Let’s just say I’m a brilliant genious (I’m just saying) and someone else is a wonderful simple person with less intellectual capacity. How does that affect me? How do I affect the life of my simple friend? How do our free agencies interact and affect our individual lives and destiny? Where does that take us both in the end? Are we judged individually or jointly as we both affect each other? Is it more complex and interconnected than I can possibly comprehend? So, do moustaches, earrings, or tatoos or other shallow do’s and don’t lists have any bearing on our heavenly rewards, on our eternal destinies?

    It’s like some people are on Interstate 80 and some are on State Road 252. It’s still a journey and a fine ride either way, but they will be unique–maybe even the destination will be unique. You can go slow, you can stop along the way at a fruit stand, you can plow through all night to make good time (like my dad always wanted to do). Who travels with me–family, friends, alone–seems like that is up to me, or is it? How you choose to travel your particular journey is up to you. Heck, even the car I use (or lack of car) can be up to me. A sweet 1982 T-top Corvette would be a sweet ride, but the journey could be equally compelling and pleasureable on a bike, or even on foot. Maybe that’s free agency. And humility comes from accepting what it is.

  28. Great post!

    I pray you will not be offended if I point out a couple of things you said that could be taken incorrectly by someone who is unfamiliar with LDS doctrine.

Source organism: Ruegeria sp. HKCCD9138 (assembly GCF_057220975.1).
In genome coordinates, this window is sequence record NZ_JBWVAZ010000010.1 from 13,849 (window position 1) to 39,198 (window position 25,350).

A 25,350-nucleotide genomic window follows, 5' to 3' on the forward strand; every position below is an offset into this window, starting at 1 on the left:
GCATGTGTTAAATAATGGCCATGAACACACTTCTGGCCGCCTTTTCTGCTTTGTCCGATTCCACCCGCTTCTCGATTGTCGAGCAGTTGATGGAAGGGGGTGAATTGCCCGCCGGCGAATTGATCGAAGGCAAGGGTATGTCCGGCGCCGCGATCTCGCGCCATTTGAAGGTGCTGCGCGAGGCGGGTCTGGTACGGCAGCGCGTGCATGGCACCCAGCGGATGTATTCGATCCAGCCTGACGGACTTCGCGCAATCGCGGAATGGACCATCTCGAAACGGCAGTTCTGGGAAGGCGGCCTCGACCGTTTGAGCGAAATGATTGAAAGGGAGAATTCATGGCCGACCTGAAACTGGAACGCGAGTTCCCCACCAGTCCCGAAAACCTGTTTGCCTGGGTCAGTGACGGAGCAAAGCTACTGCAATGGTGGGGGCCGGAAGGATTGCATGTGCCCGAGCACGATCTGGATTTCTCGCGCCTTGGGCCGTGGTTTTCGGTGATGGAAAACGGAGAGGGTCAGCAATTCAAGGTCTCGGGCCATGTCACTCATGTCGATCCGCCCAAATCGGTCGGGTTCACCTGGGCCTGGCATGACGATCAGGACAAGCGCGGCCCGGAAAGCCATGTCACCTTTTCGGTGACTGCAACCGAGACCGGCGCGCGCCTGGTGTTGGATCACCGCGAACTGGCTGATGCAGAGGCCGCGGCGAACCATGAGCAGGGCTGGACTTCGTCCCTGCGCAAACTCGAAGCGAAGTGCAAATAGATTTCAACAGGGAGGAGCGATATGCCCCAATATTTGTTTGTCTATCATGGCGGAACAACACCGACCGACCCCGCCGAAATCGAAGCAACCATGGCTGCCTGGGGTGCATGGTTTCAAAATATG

By all scriptural accounts, there were not two plans presented for humanity. There was only one plan in the pre-mortal world, and not only was it the Father’s plan, but it was established and in operation long before the council in heaven took place. The question asked by the Father was not “What shall we do now?” but “Whom shall I send?” and of the two who asked to be sent; only Christ volunteered to fulfill the Father’s plan in the manner it had to be fulfilled in. This might seem like an insignificant distinction on the surface, but the deeper you go, the more relevance it has.

    In order to obtain exaltation, intelligences must be allowed to “freely” act without constraints or compulsion by an outside source. This “freedom to choose” is an eternal principle that has always existed, and is how Father became a God, so we don’t “enjoy it by virtue of having chosen to come to Earth”. We exercised independent choices as we grew from spirit children to adult spirits and we were fully responsible for the choices we made during the council and war in heaven. If this were not so, God could not have justly revoked the eternal blessings of one third of the host of heaven.

    This agency also governs how much “intelligence” or light and truth we obtain in this life. When we use our agency to choose to obey the commandments of God we are worthy to have the Holy Ghost teach us more than we currently know. We are given more light and truth, which we are then responsible to apply our agency to. If we choose to disobey His commandments, or to ignore the greater light and truth He gives us, we can lose even what we had to begin with. Thus, the amount of intelligence or truth we gain in this life depends on our willingness to use our agency to obey rather than disobey.

    For Tony and Homer, your agency holds the keys to answering the questions you have and all the Lord requires is sincere repentance, sincere desire to know more, and sincere obedience to the knowledge you already have.